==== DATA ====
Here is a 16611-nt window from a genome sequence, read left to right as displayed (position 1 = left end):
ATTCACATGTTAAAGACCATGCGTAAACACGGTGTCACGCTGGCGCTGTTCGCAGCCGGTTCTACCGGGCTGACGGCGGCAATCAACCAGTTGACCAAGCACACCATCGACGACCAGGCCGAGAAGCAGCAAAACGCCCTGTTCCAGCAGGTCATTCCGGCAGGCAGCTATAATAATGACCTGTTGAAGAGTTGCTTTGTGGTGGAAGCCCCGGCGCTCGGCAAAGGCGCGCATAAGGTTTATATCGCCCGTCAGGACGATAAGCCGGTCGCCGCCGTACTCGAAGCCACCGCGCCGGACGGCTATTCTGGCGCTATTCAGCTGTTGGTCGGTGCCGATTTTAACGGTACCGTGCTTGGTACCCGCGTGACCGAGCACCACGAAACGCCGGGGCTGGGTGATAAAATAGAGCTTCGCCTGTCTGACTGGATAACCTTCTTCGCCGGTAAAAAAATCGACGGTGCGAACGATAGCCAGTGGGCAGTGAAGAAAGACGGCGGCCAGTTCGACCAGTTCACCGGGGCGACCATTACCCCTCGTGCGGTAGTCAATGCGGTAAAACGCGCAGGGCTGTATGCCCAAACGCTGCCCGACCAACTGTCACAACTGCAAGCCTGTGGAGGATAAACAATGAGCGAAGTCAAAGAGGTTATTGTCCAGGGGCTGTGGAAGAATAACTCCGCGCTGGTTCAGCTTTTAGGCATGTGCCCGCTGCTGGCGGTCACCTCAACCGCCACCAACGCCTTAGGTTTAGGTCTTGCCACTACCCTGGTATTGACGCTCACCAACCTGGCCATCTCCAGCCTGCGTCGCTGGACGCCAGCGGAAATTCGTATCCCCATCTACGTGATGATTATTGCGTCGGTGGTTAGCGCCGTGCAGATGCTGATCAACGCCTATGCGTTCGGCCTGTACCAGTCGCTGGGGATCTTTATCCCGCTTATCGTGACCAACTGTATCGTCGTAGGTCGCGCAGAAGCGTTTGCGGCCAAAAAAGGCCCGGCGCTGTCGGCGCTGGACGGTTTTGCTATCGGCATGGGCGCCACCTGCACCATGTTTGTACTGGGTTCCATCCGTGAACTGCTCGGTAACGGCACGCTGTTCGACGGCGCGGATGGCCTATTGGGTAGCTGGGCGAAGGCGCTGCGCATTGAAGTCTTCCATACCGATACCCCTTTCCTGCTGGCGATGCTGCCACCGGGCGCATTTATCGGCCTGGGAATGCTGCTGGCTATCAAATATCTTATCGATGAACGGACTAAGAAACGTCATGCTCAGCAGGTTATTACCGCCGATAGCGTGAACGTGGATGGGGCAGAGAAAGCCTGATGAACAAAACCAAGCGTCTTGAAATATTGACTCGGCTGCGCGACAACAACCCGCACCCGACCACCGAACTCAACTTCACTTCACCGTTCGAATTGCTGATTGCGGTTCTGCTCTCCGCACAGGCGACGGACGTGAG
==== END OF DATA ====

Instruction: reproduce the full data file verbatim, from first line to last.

Here is a 16611-nt window from a genome sequence, read left to right as displayed (position 1 = left end):
ATTCACATGTTAAAGACCATGCGTAAACACGGTGTCACGCTGGCGCTGTTCGCAGCCGGTTCTACCGGGCTGACGGCGGCAATCAACCAGTTGACCAAGCACACCATCGACGACCAGGCCGAGAAGCAGCAAAACGCCCTGTTCCAGCAGGTCATTCCGGCAGGCAGCTATAATAATGACCTGTTGAAGAGTTGCTTTGTGGTGGAAGCCCCGGCGCTCGGCAAAGGCGCGCATAAGGTTTATATCGCCCGTCAGGACGATAAGCCGGTCGCCGCCGTACTCGAAGCCACCGCGCCGGACGGCTATTCTGGCGCTATTCAGCTGTTGGTCGGTGCCGATTTTAACGGTACCGTGCTTGGTACCCGCGTGACCGAGCACCACGAAACGCCGGGGCTGGGTGATAAAATAGAGCTTCGCCTGTCTGACTGGATAACCTTCTTCGCCGGTAAAAAAATCGACGGTGCGAACGATAGCCAGTGGGCAGTGAAGAAAGACGGCGGCCAGTTCGACCAGTTCACCGGGGCGACCATTACCCCTCGTGCGGTAGTCAATGCGGTAAAACGCGCAGGGCTGTATGCCCAAACGCTGCCCGACCAACTGTCACAACTGCAAGCCTGTGGAGGATAAACAATGAGCGAAGTCAAAGAGGTTATTGTCCAGGGGCTGTGGAAGAATAACTCCGCGCTGGTTCAGCTTTTAGGCATGTGCCCGCTGCTGGCGGTCACCTCAACCGCCACCAACGCCTTAGGTTTAGGTCTTGCCACTACCCTGGTATTGACGCTCACCAACCTGGCCATCTCCAGCCTGCGTCGCTGGACGCCAGCGGAAATTCGTATCCCCATCTACGTGATGATTATTGCGTCGGTGGTTAGCGCCGTGCAGATGCTGATCAACGCCTATGCGTTCGGCCTGTACCAGTCGCTGGGGATCTTTATCCCGCTTATCGTGACCAACTGTATCGTCGTAGGTCGCGCAGAAGCGTTTGCGGCCAAAAAAGGCCCGGCGCTGTCGGCGCTGGACGGTTTTGCTATCGGCATGGGCGCCACCTGCACCATGTTTGTACTGGGTTCCATCCGTGAACTGCTCGGTAACGGCACGCTGTTCGACGGCGCGGATGGCCTATTGGGTAGCTGGGCGAAGGCGCTGCGCATTGAAGTCTTCCATACCGATACCCCTTTCCTGCTGGCGATGCTGCCACCGGGCGCATTTATCGGCCTGGGAATGCTGCTGGCTATCAAATATCTTATCGATGAACGGACTAAGAAACGTCATGCTCAGCAGGTTATTACCGCCGATAGCGTGAACGTGGATGGGGCAGAGAAAGCCTGATGAACAAAACCAAGCGTCTTGAAATATTGACTCGGCTGCGCGACAACAACCCGCACCCGACCACCGAACTCAACTTCACTTCACCGTTCGAATTGCTGATTGCGGTTCTGCTCTCCGCACAGGCGACGGACGTGAG